It’s official! As of this past Saturday, Carter has his first tooth!! My friend Alisha watched Carter for me while my Dad and I went to the Florida/Auburn game, and she called me shortly after I left with the news that she found a tooth! He’s so cute with it, and thinks it’s funny when he bites you and you pretend it hurts :)
In other news, Carter is now 9 months old! He weighs 20 ½ pounds now (he gained a ½ lb in 2 weeks, so Mary Jane is pleased!) He’s still not sitting up by himself, but his tummy muscles get stronger everyday! He gets up on his knees and rocks, and grins because he knows he’s done something. He squeals and giggles and flaps his arms. He loves puffs, and chews them well. He watches intently when Josh and I eat, and smacks along with us! I’ll have to post a video of that soon. He’s starting to experience stranger anxiety, but is still really great in crowds… only occasionally does he get upset about someone talking to him or approaching him. He went to his first birthday party this past Sunday – his friend Kade. He did so good! And of course, Meemer fed him some cupcake! He loves my parent’s dog Tebow and their cat Noel, and is starting to get more comfortable with Maverick. We’re taking 9 month pictures this afternoon, along with some family pictures, and we’re doing Christmas cards this year! I’m so ready for the holidays and getting to capture so many memories with family as we enjoy Carter’s firsts!
Now, on to the medical news. We saw Dr Harmon in General Surgery last Tuesday, and he said Carter looked great. It’s not ideal for his bag to be covering the fistula, as it is supposed to drain once that “loose end” of the intestine fills up… it has to have somewhere to go! However, we did schedule an MRI for November 3rd (we’ll check in the night before to appease Nephrology for an IV for fluids). This MRI will be looking at the musculature near the rectum, to see if he’s developed any more muscle since his first MRI around 1 week of age. It will also show if the fistula is filling up, which isn’t necessarily a problem… it will force itself to reopen if it needs to, or Dr Harmon can re-dilate it to allow it to drain. We also talked about the Prune Belly Syndrome part of our diagnosis, and whether or not any muscle-tightening surgeries would need to be done on his abdomen. He said that our urologist would be more heavily involved in that part of his diagnosis, but that typically they don’t do those surgeries because they don’t always correct things, and sometimes do more harm than good. Plus, he said Carter’s is not too floppy compared to most, and that if he’s able to sit and pull up that he’ll be able to tighten them naturally, but may always be a little floppy.
We had an appointment with Dr Conklin, our Orthopedic specialist, this past Monday. They did a scoliosis series x-ray, since the tethered cord usually points to some form of it. He has a 14 degree curve. Scoliosis begins at a 10 degree curve. They consider bracing around a 20 degree curve, and surgical procedures are necessary for degrees of a much higher value. He said Carter’s is mild, and that it shouldn’t get worse since his tummy muscles are strengthening more and making him more stable in his posture. They’ll just keep an eye on it. As far as the arthrogrypossis, he said Carter’s movement is really great. Typically kids with arthrogrypossis have extremely stiff joints and have a lot of pain with movement, but his seems to be fine! He’s a little stiff through his knees and has always had some neck issues, but is doing really well overall. He said that they would not plan to do any surgeries on his hips unless he has hip pain once he gets old while walking, and even then that may not be our best route since it’s such a hit or miss surgery. In order to fix them they would have to pull the bone down (his sit up behind the socket that never truly formed) and cut a segment of bone out to make it short enough for the muscle and replace it on the pocket of the hip. Then, he would be in a series of SERIOUS casting to heal the cut bone and try to form a socket on the hip, which may still never happen to the extent that it would need to be pain-free. This is more easily done if it just one side, but becomes much harder when dealing with both hips, since he would be off-balance if they didn’t get it just right. So, he said he may walk with a slight waddle, but all-in-all should be able to walk! We’ll take that! He would like to do a foot surgery sometime next year to help completely correct his foot placement. The boots have helped tremendously in stretching his muscles in his legs, but his feet still turn up significantly. The tendon that runs down your shin and flexes your foot is too tight on Carter and runs toward the inside of his ankle. The surgery will be to snip that tendon on both feet, drill a hole in a bone on the top of the foot, and place the tendon there. Since the bones in the feet are so small right now, he wants to give him some time to grow and develop on his own before they plan a surgery. We’ll follow-up in March to see if he’s got enough bone to work with. Did you know that the typical white male child doesn’t walk until 13 months? Carter will more than likely be behind because of his conditions, but it actually is in our favor, because he’ll hopefully be getting around some, but not enough to be setting him back too far when he’s in casts for 6 weeks! Thankfully these casts will only come above the knee a little ways.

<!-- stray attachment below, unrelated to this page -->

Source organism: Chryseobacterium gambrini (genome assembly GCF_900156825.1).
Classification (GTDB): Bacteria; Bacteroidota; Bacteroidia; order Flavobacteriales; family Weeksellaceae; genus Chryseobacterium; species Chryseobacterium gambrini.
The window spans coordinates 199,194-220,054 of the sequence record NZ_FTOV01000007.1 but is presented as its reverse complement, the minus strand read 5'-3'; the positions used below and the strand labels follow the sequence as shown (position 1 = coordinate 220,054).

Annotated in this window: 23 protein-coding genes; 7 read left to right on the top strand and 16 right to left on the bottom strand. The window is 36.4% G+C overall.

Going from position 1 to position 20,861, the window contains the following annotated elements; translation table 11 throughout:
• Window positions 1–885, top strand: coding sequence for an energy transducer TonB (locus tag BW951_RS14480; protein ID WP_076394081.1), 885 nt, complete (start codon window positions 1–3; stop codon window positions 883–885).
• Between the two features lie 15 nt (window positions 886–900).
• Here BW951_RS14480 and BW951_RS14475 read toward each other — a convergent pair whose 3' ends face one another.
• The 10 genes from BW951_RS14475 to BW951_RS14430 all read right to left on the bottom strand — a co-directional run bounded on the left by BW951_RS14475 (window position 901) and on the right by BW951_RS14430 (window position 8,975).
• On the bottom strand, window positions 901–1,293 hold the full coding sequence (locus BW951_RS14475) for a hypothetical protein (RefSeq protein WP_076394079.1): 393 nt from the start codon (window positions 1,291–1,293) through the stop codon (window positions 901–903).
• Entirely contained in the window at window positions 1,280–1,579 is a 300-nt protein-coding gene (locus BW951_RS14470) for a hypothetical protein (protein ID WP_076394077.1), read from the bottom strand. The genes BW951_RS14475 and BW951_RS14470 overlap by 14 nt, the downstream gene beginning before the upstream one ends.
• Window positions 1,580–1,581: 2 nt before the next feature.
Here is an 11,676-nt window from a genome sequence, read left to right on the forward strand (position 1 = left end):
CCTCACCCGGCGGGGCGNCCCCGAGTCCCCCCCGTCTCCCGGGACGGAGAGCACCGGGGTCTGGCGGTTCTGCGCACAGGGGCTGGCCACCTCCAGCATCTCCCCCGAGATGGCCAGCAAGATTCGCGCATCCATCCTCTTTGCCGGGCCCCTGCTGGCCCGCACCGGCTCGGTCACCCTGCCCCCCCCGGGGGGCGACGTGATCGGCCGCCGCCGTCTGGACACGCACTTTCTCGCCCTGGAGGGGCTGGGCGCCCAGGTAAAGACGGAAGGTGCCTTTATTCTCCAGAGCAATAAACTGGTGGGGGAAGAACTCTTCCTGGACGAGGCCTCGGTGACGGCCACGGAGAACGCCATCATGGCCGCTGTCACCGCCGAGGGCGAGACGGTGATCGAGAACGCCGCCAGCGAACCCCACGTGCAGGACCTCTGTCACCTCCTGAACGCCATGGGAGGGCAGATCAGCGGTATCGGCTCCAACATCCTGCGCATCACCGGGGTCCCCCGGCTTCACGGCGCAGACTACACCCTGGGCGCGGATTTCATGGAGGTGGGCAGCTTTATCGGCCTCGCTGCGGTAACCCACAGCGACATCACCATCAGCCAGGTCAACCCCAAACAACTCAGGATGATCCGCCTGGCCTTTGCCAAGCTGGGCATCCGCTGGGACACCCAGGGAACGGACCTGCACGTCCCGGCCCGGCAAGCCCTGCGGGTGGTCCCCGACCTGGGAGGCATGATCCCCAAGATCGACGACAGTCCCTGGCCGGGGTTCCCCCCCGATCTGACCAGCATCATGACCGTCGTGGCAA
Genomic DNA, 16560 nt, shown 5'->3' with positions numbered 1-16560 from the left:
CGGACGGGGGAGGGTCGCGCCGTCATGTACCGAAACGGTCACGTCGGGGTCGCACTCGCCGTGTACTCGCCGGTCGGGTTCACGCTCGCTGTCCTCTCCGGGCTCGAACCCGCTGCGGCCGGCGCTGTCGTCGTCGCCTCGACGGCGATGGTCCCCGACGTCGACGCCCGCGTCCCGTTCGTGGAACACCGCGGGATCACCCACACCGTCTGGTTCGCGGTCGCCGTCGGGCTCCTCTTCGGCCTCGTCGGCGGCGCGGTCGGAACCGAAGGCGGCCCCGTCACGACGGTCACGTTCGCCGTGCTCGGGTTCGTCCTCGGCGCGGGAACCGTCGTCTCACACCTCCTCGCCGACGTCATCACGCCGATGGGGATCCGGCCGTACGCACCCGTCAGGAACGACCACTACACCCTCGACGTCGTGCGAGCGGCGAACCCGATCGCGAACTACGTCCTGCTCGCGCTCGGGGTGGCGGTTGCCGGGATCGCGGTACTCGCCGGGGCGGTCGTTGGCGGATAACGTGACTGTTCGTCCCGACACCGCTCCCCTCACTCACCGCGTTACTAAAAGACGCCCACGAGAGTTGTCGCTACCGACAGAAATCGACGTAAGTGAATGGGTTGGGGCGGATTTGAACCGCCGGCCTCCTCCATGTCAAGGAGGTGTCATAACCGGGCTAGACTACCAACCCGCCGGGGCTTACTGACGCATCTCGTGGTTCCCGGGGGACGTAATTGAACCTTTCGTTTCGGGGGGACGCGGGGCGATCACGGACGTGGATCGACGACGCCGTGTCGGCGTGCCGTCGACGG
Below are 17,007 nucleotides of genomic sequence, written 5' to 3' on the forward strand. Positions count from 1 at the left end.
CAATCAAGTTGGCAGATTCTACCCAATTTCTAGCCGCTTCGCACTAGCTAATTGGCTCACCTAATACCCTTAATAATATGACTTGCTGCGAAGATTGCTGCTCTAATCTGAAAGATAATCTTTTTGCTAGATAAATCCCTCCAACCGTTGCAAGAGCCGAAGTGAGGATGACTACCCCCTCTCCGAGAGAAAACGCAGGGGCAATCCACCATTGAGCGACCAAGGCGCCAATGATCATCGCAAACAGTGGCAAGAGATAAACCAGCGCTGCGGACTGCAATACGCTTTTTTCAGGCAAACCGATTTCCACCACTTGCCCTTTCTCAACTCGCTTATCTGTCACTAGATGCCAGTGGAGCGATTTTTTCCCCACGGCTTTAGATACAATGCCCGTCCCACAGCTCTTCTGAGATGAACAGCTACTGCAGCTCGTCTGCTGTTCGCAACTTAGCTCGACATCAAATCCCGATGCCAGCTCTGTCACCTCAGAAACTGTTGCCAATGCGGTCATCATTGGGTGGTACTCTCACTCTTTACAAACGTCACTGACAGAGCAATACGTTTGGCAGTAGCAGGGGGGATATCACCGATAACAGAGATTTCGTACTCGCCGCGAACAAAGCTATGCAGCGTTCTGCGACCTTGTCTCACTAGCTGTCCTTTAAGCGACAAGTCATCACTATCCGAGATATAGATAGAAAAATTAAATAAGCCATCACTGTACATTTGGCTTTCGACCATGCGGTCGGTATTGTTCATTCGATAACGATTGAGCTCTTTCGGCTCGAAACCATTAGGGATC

We’ve been out of the hospital for well over 2 months now, and we’re loving it!! I can’t tell you how great it is to be able to enjoy this sweet child at home. Thanks so much for your prayers, and keep ‘em coming!
waiting for Dr. Conklin
showing off his good movement :)